Born in a rural farming village in 1918, Tomé survives decades of Japanese social upheaval, as well as abuse and servitude at the hands of various men. Yet Shohei Imamura, ever the cinematic “entomologist,” refuses to make a victim of her, instead observing Tomé (played by the extraordinary Sachiko Hidari) as a fascinating, pragmatic creature of twentieth-century Japan. A portrait of opportunism and resilience in three generations of women, The Insect Woman is Imamura’s most expansive film, and Tomé his ultimate heroine.

Shohei Imamura's darkly elegant 1963 film about a rural Japanese woman drawn into a life of prostitution compares the lead character to an insect for her persistence in the face of adversity—it even begins with an insect climbing a hill. At the same time Imamura presents the social forces that shape his characters' actions: the woman's difficult family life (including an incestuous relationship with a stepfather) and the economic hardships following World War II pull her into the streets but also help elevate her to become a powerful madam. The insect metaphor extends into the film's rhythms: the movements of the woman—and of groups of characters seen in tableaux as they eat or talk—often seem as jittery and reflex-driven as a bug's. But the film is stylistically muddled, many scenes ending in freeze-frames that sometimes comment on the narrative by leaving characters in midstream but other times seem affected.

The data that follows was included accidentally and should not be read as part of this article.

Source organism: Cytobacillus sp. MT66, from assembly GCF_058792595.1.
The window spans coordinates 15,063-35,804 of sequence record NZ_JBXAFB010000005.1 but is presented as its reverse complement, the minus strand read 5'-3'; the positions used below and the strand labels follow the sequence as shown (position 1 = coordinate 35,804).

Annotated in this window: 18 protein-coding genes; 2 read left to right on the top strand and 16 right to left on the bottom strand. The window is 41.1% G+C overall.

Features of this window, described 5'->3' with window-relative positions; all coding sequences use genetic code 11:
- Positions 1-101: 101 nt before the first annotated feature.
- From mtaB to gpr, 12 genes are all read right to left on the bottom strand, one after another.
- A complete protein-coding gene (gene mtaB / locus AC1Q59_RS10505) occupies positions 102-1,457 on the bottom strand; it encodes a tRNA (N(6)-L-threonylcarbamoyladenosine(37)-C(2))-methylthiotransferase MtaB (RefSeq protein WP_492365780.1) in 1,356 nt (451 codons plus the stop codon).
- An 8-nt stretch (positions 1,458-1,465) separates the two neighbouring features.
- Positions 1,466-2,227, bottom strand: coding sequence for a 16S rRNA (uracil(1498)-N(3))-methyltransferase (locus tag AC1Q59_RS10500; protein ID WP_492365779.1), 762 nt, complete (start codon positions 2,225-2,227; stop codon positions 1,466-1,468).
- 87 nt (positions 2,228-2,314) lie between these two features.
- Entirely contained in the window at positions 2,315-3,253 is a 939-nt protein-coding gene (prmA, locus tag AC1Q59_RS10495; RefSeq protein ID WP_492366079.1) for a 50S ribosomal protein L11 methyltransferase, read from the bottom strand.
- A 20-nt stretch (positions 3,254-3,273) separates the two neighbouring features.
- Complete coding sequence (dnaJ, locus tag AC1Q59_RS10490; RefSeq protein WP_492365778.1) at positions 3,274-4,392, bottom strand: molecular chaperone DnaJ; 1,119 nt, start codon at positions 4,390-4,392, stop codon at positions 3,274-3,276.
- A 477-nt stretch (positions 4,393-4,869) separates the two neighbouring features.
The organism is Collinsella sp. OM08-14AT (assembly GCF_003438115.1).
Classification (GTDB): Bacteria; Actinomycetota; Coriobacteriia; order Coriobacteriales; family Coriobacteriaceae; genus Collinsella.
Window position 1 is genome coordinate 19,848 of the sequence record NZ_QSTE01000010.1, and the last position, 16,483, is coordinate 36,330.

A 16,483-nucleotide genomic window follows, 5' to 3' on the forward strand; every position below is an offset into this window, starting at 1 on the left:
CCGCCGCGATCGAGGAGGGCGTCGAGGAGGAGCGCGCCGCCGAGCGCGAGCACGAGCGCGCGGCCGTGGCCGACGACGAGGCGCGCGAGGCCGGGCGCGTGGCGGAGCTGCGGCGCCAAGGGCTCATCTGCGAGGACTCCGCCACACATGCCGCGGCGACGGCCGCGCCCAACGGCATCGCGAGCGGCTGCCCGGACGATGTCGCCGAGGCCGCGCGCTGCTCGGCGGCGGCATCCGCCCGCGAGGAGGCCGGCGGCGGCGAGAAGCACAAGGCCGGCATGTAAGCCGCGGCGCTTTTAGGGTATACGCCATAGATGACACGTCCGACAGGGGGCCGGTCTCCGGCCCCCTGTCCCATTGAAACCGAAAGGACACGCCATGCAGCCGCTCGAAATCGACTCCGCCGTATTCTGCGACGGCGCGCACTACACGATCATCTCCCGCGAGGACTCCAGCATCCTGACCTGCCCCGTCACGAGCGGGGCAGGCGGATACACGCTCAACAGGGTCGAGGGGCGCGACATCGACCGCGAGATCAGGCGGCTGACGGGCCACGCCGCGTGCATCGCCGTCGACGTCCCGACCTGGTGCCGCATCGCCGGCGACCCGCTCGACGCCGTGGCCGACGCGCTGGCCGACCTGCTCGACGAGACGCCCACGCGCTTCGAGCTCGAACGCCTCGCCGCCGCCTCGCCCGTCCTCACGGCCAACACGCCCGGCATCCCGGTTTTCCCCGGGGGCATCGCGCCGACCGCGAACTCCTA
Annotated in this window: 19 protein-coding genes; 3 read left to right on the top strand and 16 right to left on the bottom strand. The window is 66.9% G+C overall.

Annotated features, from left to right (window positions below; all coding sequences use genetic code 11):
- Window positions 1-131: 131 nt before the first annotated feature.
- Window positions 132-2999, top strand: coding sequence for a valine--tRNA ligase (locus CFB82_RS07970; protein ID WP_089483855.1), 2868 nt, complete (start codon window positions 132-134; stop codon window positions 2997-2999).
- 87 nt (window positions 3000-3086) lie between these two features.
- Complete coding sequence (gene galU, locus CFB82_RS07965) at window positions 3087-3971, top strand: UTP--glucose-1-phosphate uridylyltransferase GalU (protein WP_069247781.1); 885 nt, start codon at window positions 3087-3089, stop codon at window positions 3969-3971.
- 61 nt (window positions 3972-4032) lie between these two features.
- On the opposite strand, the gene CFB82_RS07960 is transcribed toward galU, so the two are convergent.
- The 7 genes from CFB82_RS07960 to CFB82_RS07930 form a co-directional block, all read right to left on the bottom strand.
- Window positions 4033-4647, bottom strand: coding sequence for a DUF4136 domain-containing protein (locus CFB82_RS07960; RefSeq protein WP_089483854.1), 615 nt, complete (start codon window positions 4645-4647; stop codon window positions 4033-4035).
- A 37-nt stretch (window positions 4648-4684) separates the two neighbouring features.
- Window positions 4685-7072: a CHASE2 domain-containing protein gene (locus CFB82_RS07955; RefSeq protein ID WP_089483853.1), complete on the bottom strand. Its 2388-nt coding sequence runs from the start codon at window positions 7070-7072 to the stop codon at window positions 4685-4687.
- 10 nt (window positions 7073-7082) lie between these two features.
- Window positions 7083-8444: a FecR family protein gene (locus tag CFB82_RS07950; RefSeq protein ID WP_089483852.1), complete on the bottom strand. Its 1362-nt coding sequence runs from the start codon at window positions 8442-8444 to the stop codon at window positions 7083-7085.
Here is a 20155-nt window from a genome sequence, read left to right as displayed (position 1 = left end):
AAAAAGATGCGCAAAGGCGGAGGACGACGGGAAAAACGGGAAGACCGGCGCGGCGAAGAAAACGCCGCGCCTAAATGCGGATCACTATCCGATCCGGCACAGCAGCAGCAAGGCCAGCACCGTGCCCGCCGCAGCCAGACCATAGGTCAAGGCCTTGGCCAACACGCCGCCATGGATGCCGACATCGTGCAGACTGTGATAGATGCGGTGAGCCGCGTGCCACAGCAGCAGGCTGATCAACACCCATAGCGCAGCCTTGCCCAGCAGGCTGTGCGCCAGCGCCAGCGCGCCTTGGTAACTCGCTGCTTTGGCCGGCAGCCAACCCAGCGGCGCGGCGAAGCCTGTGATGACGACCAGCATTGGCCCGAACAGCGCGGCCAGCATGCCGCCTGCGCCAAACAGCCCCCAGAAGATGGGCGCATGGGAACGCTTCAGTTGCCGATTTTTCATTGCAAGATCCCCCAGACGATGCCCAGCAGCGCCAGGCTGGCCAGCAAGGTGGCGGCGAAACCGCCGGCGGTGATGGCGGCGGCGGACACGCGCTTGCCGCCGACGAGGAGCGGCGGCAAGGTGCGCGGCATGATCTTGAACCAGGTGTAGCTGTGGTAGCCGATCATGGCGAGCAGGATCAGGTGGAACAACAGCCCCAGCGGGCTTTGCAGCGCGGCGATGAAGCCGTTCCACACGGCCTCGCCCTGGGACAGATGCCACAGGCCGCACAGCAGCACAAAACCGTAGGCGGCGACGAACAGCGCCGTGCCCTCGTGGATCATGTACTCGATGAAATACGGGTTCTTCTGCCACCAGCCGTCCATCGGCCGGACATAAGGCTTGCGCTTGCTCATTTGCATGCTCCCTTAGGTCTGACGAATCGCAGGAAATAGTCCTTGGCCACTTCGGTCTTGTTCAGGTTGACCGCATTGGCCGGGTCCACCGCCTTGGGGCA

Excerpt from Fred Camper's review at The Chicago Reader located HERE

Image :    NOTE: The below Blu-ray captures were taken directly from the Blu-ray disc.

The Insect Woman was offered on DVD in 2009 from Criterion in their Pigs, Pimps, & Prostitutes: 3 Films by Shohei Imamura boxset (reviewed HERE). we have compared one frame at the very bottom of this review. The Masters of Cinema is brighter, shows more detail and looks more like film. The Blu-ray looks rich with one brief instance of more noticeable damage but otherwise is similar to other Japanese film-to-1080P we have seen from the 60's. The transfer supports the texture and I see no signs of manipulation. There is no distracting noise. There are sequences of still images in The Insect Woman that generally look the same visual level as the live-action. The transfer of Nishi-Ginza Station is of similar quality - progressive, relatively clean - perhaps a shade darker. It's bitrate is smaller.